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What if the Tenant Does Not Leave?

WHAT IF THE TENANT DOES NOT LEAVE?

If your tenant does not leave at the end of the lease term, the tenant is “holding over.”
If the landlord consents to the tenant holding over, then in most cases, the new lease term is month-to-month. Either the landlord or the tenant can terminate a month-to-month lease on 30 day’s written notice to the other.
If the landlord does not consent to the tenant holding over, then the tenant is unlawfully detaining the rental and must be evicted.
If you are a landlord and your tenant does not leave the rental, contact me at www.tornowlaw.com for a free consultation.

HOW DO I EVICT THE TENANT?

The Landlord Must File a Complaint for Possession.

The first step in an eviction is for the landlord to file a Complaint for Possession against the tenant in the Justice Court for the County where the rental is located. The Complaint for Possession asks the Judge to give the landlord possession of the rental. Possession includes the right to enter the rental, change the locks, remove the tenant’s personal property and otherwise control the rental.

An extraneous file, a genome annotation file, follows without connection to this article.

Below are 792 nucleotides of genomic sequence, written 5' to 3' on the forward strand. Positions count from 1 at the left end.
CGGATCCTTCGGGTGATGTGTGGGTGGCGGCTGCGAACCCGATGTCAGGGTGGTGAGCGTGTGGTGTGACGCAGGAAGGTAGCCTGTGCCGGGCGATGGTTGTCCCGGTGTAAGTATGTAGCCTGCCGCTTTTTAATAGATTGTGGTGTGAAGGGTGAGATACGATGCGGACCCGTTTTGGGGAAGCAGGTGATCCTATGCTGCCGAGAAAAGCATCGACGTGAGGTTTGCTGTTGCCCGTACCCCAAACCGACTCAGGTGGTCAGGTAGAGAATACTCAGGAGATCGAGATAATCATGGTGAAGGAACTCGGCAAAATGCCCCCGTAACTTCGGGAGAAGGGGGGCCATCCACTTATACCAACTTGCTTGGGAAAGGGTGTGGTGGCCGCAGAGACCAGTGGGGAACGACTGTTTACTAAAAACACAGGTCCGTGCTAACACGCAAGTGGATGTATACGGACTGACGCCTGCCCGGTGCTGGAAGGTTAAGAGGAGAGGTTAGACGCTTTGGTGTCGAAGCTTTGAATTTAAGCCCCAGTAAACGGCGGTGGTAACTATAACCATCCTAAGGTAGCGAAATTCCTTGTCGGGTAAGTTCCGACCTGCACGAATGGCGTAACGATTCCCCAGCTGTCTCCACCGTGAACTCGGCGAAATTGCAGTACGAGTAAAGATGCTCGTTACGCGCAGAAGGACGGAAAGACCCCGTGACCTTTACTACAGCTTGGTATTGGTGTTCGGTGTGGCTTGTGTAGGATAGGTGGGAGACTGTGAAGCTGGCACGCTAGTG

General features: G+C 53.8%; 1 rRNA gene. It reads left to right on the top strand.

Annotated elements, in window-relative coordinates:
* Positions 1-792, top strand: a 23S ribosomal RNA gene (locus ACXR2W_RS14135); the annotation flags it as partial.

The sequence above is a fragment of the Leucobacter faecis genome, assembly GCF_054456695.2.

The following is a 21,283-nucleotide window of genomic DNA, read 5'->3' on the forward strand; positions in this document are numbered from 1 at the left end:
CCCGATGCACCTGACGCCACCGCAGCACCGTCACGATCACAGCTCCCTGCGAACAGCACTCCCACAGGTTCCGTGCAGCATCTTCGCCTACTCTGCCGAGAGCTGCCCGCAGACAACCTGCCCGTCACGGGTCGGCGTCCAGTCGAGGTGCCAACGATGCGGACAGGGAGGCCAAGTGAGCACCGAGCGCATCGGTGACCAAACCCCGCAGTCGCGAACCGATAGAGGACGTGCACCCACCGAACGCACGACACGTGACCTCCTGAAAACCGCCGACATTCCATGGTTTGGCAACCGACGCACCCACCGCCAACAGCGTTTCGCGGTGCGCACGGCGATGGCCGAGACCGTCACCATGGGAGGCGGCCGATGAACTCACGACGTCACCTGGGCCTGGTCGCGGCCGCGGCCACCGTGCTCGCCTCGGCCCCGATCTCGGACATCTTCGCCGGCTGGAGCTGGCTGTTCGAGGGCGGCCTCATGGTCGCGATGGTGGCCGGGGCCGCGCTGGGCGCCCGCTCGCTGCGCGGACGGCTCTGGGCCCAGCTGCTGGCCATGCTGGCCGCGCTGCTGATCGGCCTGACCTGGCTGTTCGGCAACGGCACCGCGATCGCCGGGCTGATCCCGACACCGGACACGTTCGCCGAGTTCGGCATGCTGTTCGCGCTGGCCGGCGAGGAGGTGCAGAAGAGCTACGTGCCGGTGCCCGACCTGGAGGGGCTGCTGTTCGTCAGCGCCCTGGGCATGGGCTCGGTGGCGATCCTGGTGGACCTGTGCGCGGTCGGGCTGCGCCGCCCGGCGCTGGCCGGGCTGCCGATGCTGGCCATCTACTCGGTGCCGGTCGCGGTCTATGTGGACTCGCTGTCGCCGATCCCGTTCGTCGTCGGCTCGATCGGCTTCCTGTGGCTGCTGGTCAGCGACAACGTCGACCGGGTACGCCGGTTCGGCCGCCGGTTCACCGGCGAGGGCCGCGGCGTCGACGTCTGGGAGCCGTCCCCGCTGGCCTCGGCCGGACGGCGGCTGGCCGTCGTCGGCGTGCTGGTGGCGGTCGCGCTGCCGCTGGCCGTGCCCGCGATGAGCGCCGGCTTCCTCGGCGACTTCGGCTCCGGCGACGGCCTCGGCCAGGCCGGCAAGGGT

The landlord must prepare the Complaint for Possession. The Justice Court may have forms the landlord can use. The landlord should make copies of the Complaint for Possession before the landlord files the Complaint for Possession. The Justice Court keeps the original Complaint for Possession. For each tenant, the landlord will want a copy of the Complaint for Possession. The landlord will also want a copy of the Complaint for Possession for the landlord’s file. The cost of these copies is not part of the landlord’s “court costs” which are automatically added to the Judgment against the tenant if the landlord wins the case.
If you are a landlord and need a Complaint for Possession to evict your tenant, contact me at www.tornowlaw.com for a free consultation.

A Complaint for Possession Can Include a Claim for Damages.

A Complaint for Possession can also include a request for money damages, such as unpaid rent or utilities, damages to the rental or other money owed by the tenant. There is no additional cost to the landlord to include a claim for damages. However, pursuing a claim for damages can require additional steps in the eviction process. Those steps are discussed below. The landlord should weigh those additional steps against the likelihood of being able to collect the damages. Most tenants don’t have sufficient assets or income from which the landlord can collect the damages. If that is the case, then the landlord may not want to bother to include a claim for damages.